Wednesday, November 23, 2011

The Oneness Stole

I thought I had seen everything, but the "Oneness Stole" proves the old adage that the universe is stranger than we can imagine. You can see it by clicking here. On it are the following symbols:

The Christian Cross
 Star of David - Judaism
 Triple Treasure - Buddhism
 Yin/Yang - Taoism
 Star/Crescent - Islam
 Om - Hinduism
 The Oneness Symbol

Dad always said, "No tool designed for multiple functions can preform as well as a single tool designed for a specific job."

Needless to say, his workshop had a whole lot of single use tools.

I guess this "onenes stole" would be the perfect gift for a minister who is trying to cover all the bases, or one concerned with the unique claims of the faiths symbolized in this "all in one" accessory? Instead of illustrating that all religions point to a universal truth (which is what I think the stole is trying to do), doesn't it it make a mockery of their individual beliefs by forcing them into a false unity?

There really is only one tool designed for oneness that we must have in our workshop.

"Jesus saith unto him, I am the way, the truth, and the life: no man cometh unto the Father, but by me." (John 14:6).

 And if you don't want to shell out $177.75 for the stole, you can get the oneness car magnet for $4.00.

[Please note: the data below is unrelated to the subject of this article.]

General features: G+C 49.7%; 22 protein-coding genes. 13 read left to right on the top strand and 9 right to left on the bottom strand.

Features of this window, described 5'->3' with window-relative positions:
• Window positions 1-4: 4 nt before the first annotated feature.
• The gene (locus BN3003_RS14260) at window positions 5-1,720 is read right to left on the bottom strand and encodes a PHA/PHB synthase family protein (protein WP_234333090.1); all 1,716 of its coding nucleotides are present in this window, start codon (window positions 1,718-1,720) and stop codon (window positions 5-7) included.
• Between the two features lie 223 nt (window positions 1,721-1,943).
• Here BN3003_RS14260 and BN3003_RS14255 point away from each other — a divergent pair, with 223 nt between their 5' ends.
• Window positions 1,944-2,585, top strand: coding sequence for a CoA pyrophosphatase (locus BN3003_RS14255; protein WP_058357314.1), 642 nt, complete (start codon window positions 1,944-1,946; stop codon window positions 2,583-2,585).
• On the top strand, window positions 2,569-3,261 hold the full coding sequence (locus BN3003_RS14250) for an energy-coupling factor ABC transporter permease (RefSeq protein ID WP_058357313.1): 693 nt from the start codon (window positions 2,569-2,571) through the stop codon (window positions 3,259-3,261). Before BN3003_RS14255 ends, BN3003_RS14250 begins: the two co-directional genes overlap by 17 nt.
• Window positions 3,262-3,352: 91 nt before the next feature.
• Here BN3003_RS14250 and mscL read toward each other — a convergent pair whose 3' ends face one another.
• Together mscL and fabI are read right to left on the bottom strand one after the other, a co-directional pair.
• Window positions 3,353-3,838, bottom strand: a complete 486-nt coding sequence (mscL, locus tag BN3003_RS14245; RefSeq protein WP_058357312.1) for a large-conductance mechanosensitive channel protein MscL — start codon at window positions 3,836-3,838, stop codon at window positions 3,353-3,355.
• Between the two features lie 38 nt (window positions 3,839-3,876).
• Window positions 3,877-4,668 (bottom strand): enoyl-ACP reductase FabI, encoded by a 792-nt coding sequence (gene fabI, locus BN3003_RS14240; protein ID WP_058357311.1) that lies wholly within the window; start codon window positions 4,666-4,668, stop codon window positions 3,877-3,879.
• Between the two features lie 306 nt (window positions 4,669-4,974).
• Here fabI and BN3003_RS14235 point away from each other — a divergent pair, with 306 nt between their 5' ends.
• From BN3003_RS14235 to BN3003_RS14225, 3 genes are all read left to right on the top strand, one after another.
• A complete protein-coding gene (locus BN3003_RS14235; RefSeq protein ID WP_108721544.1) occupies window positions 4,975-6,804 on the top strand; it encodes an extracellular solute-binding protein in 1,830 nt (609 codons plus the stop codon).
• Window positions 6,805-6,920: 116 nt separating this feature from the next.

May the stole be with you.


  1. Good grief.

    I know of a Lutheran pastor who was an Army Chaplin at Nuremburg during and after the war. He ministered to the war criminals who were sentenced to death. He said that some were obviously trying to cover "all the bases" and he refused to take part in that sort of travesty because he felt such would betray is Christian calling. Too bad such an attitude is being lost.

    Happy Thanksgiving, btw.


  2. Anonymous1:33 AM

    CJ had it on his blog in July 2009.

  3. What I said on Facebook:

    I won't be snarky. I understand the desire to find unifying peace among very different traditions. But wouldn't one have to be pretty pompous to wear this item? I wouldn't dare represent myself as a teacher of a faith in which I was not immersed. A wise thing I heard from an American Imam was, "Maybe all paths do lead to the top of the mountain, but you must stay on one to get there." I would imagine that all traditions have at least some teachings on how to behave in a neighborly and charitable way toward those who are different. Those can be emphasized, ethically, without compromising core beliefs by asserting unity that does not exist. That's just repression, which always has unintended consequences.

  4. Fidela5:38 AM

    Shouldn't there be a question mark on there somewhere?

  5. Randall,

    I am not sure how I would handle a war criminal if he asked for a pastoral visit, but I probably would go and hear him.

  6. Anon,

    Yeah, I must have forgot.

  7. Tim+,

    Good point. You can't have a foot in all the rivers that flow to the same ocean either.

  8. Fidela,

    I am sure a "?" could be worked in there.